The Thatcher government introduced a series of educationacts during the The Thatcher government introduced a series of education acts during the 1980s, which were continued by the Major government. These acts did two sorts of things, leading to what are called "quasi-markets" in education. One set of reforms involves parental choice and devolution -- what in this country is called decentralization. In essence, responsibility for decision-making was taken away from local education authorities, or what you call school districts, and devolved to schools and parents. The schools were also allowed to compete for students.
The other set of reforms instituted a national curriculum and national tests. Despite rhetoric about "rolling back" the state, this set of reforms vested more power in the central government.
Interestingly, the education reforms in England and Wales have as much to do with transferring power to the central government as with giving autonomy to parents and schools, even if the rhetoric accompanying reform often suggests that education has been taken "out of politics" and returned to parents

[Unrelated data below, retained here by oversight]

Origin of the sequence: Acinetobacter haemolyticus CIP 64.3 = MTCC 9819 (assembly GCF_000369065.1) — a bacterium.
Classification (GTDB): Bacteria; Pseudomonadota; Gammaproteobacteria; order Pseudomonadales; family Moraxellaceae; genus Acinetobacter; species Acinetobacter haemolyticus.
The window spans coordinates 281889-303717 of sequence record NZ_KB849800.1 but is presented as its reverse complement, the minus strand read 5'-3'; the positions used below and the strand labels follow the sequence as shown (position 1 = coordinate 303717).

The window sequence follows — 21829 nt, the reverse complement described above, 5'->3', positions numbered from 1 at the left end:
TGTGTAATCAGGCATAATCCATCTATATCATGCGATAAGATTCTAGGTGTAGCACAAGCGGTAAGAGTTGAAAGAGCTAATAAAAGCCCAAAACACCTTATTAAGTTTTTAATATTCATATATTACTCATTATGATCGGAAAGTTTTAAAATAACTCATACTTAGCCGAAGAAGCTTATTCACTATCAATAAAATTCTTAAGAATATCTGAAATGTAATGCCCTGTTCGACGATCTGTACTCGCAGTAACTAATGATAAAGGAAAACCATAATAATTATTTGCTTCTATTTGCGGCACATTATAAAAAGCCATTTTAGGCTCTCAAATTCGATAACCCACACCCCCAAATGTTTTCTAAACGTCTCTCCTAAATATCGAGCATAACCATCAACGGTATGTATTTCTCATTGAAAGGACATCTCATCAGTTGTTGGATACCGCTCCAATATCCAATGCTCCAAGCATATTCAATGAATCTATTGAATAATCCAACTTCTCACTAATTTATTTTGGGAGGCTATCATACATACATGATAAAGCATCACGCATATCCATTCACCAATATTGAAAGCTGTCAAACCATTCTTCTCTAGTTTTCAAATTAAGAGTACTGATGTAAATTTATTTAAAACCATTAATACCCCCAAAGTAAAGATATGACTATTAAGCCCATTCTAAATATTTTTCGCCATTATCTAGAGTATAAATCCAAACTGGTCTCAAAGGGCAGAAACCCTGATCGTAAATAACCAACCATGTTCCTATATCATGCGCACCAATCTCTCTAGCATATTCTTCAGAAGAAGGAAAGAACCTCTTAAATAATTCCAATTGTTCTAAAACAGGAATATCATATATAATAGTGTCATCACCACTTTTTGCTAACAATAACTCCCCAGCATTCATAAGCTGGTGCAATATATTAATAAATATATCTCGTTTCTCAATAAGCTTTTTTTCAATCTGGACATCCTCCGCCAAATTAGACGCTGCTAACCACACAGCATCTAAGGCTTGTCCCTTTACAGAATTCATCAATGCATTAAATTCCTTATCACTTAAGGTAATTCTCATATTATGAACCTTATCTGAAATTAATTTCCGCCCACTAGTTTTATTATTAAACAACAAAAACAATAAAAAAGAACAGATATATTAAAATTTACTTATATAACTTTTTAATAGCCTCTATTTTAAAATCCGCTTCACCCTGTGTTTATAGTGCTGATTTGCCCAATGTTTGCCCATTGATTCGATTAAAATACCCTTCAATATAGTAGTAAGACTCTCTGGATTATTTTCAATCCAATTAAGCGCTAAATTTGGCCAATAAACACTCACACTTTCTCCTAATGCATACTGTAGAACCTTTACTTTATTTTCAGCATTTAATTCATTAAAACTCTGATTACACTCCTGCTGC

Q: Can you explain how devolution works?
The first set of policies on devolution was introduced in 1980 when the government eased restrictions on parents choosing schools. The government also introduced the "assisted places scheme," whereby lower-income parents of so-called academically able children could get government assistance to send them to some of the elite private schools. A lot of people saw this initiative as a stalking horse for a full-scale voucher program, although it hasn't developed into that.
More important is the 1988 education reform act, which made four major changes to the way the school system operates (apart from the national curriculum and national testing).